All of us would love to pass on a decent-sized legacy to our heirs. But too many estates are all but entirely consumed by the high costs of medical care, especially as we get older.
Yes, we have Medicare to cover the major medical expenses of those Americans over age 65, but many people fail to realize that long-term and nursing home care is not covered under Medicare.
Medicare only pays for 100 days. After that, you will have to cover 100% of the costs for long-term care, either in a nursing home facility or in home health care.
Medicaid can help with basic expenses - but generally only after you have impoverished yourself by spending your assets down to less than $2,000 depending on your state.
Until then, you're going to have to either fund long-term care costs out of your own savings and pension income or have long-term care insurance in place.
The latter is the smart choice if you want to preserve your funds in retirement.
Chances of needing care
- 1 in 3 individuals who purchase a long-term care policy at age 60 with a 90-day elimination period (benefits kick in after 90 days of chronic disability) will need those benefits before they die.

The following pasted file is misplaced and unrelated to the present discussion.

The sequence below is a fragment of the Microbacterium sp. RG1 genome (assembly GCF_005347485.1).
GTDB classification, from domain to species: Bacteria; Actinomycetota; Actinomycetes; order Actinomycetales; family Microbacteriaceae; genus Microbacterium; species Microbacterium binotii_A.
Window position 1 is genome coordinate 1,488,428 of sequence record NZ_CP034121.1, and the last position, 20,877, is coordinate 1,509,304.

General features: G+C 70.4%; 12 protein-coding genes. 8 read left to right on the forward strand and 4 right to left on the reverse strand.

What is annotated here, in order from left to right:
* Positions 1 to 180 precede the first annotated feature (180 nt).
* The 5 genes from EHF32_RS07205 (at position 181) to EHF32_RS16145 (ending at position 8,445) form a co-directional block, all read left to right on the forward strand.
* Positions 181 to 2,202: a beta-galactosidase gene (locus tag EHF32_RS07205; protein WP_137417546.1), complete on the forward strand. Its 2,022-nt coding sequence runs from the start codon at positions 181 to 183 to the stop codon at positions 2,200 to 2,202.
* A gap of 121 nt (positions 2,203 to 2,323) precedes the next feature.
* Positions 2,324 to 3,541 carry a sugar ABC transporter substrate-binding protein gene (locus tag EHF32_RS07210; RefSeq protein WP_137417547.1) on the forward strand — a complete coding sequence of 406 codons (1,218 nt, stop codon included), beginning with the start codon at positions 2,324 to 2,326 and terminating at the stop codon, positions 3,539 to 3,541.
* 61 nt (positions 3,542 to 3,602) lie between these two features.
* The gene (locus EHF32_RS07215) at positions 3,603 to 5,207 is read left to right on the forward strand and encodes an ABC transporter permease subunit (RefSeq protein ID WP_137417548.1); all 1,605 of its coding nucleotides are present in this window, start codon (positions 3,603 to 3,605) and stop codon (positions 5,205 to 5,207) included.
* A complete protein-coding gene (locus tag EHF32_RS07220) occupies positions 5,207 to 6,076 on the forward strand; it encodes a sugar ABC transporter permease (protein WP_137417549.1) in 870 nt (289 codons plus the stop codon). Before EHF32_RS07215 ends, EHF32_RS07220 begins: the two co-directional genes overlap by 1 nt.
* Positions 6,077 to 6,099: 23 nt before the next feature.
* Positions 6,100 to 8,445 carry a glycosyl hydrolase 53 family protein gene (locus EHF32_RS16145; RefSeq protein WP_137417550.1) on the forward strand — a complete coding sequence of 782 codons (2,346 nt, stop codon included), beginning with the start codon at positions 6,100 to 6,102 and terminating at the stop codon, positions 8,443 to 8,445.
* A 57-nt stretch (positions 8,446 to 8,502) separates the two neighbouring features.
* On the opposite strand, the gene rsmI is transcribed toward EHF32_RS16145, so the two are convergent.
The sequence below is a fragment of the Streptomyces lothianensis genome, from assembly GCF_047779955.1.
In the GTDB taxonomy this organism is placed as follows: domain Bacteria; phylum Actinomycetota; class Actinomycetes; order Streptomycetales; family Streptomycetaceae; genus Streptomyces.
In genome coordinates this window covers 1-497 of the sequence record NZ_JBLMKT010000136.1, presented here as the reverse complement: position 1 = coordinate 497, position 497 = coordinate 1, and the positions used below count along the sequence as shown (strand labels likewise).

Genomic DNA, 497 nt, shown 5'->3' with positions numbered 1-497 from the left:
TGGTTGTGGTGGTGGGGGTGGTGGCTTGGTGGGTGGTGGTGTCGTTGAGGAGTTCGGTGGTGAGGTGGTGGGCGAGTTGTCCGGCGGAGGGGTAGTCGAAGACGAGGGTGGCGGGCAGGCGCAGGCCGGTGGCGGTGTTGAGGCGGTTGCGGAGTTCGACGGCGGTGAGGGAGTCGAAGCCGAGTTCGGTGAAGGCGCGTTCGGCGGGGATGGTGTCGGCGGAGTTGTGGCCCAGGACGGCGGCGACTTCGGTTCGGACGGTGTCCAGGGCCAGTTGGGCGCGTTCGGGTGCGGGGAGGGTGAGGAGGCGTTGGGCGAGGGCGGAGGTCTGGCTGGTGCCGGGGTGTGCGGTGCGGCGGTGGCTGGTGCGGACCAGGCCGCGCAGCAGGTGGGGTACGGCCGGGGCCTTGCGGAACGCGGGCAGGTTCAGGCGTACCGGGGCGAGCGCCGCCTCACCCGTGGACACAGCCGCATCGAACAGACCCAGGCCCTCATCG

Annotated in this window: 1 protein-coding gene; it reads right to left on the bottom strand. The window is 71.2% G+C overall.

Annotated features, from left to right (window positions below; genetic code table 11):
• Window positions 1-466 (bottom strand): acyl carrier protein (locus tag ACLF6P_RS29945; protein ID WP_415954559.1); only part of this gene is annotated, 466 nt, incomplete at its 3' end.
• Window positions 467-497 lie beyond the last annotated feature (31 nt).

- Half of everyone over 60 will have a need for nursing home or custodial care at some point during their lifetime.
- The average woman who needs long-term care spends 2.6 years in a facility. The average man who needs long-term care needs it for 2.3 years.
- 10% of those who enter a nursing home will stay there 5 years or more
The median annual rate for a semi-private room in a nursing home is $220 per day or $80,300 per year and increasing at 4% annually according to the latest "Cost of Care Study" by Genworth.
The median price of an assisted living facility is $43,200 per year, which is easily enough to consume most or all of a private pension and your Social Security income, as well as your retirement savings.
Medicaid requirements have teeth
If you have assets like a home, and receive Medicaid benefits, the state may place a lien on your home.
When you pass away, the state may seize your home out from under your heirs and sell it to recover any Medicaid benefits that were paid to you, under a State Medicaid Recovery Program.